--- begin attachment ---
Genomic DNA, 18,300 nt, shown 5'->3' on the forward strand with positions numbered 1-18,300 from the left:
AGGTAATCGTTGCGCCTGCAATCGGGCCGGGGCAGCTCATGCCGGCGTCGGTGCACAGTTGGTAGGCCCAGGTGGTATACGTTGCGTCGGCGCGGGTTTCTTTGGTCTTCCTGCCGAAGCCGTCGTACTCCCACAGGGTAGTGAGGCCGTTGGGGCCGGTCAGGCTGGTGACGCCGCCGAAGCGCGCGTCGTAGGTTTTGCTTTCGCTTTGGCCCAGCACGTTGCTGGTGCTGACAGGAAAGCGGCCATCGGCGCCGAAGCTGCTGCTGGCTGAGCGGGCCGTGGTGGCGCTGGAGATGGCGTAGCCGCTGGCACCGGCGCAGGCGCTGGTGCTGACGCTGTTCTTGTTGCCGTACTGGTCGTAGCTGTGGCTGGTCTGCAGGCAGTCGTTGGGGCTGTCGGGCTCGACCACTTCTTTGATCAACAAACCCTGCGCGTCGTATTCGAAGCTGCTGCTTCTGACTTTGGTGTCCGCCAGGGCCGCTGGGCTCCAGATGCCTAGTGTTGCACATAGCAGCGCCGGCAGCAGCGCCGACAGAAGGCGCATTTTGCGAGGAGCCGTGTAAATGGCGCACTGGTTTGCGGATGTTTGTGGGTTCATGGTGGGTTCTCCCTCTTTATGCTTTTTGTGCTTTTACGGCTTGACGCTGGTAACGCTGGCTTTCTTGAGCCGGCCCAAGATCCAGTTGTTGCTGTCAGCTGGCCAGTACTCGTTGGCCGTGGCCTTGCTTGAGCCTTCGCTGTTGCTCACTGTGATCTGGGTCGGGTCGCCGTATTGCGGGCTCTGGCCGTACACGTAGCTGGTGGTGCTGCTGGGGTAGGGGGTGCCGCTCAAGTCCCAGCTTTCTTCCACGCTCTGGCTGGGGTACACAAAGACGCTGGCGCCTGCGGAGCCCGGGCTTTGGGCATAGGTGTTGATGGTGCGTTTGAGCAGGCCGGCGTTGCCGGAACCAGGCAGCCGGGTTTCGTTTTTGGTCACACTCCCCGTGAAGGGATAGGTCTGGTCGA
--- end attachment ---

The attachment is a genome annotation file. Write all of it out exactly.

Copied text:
Genomic DNA, 18,300 nt, shown 5'->3' on the forward strand with positions numbered 1-18,300 from the left:
AGGTAATCGTTGCGCCTGCAATCGGGCCGGGGCAGCTCATGCCGGCGTCGGTGCACAGTTGGTAGGCCCAGGTGGTATACGTTGCGTCGGCGCGGGTTTCTTTGGTCTTCCTGCCGAAGCCGTCGTACTCCCACAGGGTAGTGAGGCCGTTGGGGCCGGTCAGGCTGGTGACGCCGCCGAAGCGCGCGTCGTAGGTTTTGCTTTCGCTTTGGCCCAGCACGTTGCTGGTGCTGACAGGAAAGCGGCCATCGGCGCCGAAGCTGCTGCTGGCTGAGCGGGCCGTGGTGGCGCTGGAGATGGCGTAGCCGCTGGCACCGGCGCAGGCGCTGGTGCTGACGCTGTTCTTGTTGCCGTACTGGTCGTAGCTGTGGCTGGTCTGCAGGCAGTCGTTGGGGCTGTCGGGCTCGACCACTTCTTTGATCAACAAACCCTGCGCGTCGTATTCGAAGCTGCTGCTTCTGACTTTGGTGTCCGCCAGGGCCGCTGGGCTCCAGATGCCTAGTGTTGCACATAGCAGCGCCGGCAGCAGCGCCGACAGAAGGCGCATTTTGCGAGGAGCCGTGTAAATGGCGCACTGGTTTGCGGATGTTTGTGGGTTCATGGTGGGTTCTCCCTCTTTATGCTTTTTGTGCTTTTACGGCTTGACGCTGGTAACGCTGGCTTTCTTGAGCCGGCCCAAGATCCAGTTGTTGCTGTCAGCTGGCCAGTACTCGTTGGCCGTGGCCTTGCTTGAGCCTTCGCTGTTGCTCACTGTGATCTGGGTCGGGTCGCCGTATTGCGGGCTCTGGCCGTACACGTAGCTGGTGGTGCTGCTGGGGTAGGGGGTGCCGCTCAAGTCCCAGCTTTCTTCCACGCTCTGGCTGGGGTACACAAAGACGCTGGCGCCTGCGGAGCCCGGGCTTTGGGCATAGGTGTTGATGGTGCGTTTGAGCAGGCCGGCGTTGCCGGAACCAGGCAGCCGGGTTTCGTTTTTGGTCACACTCCCCGTGAAGGGATAGGTCTGGTCGA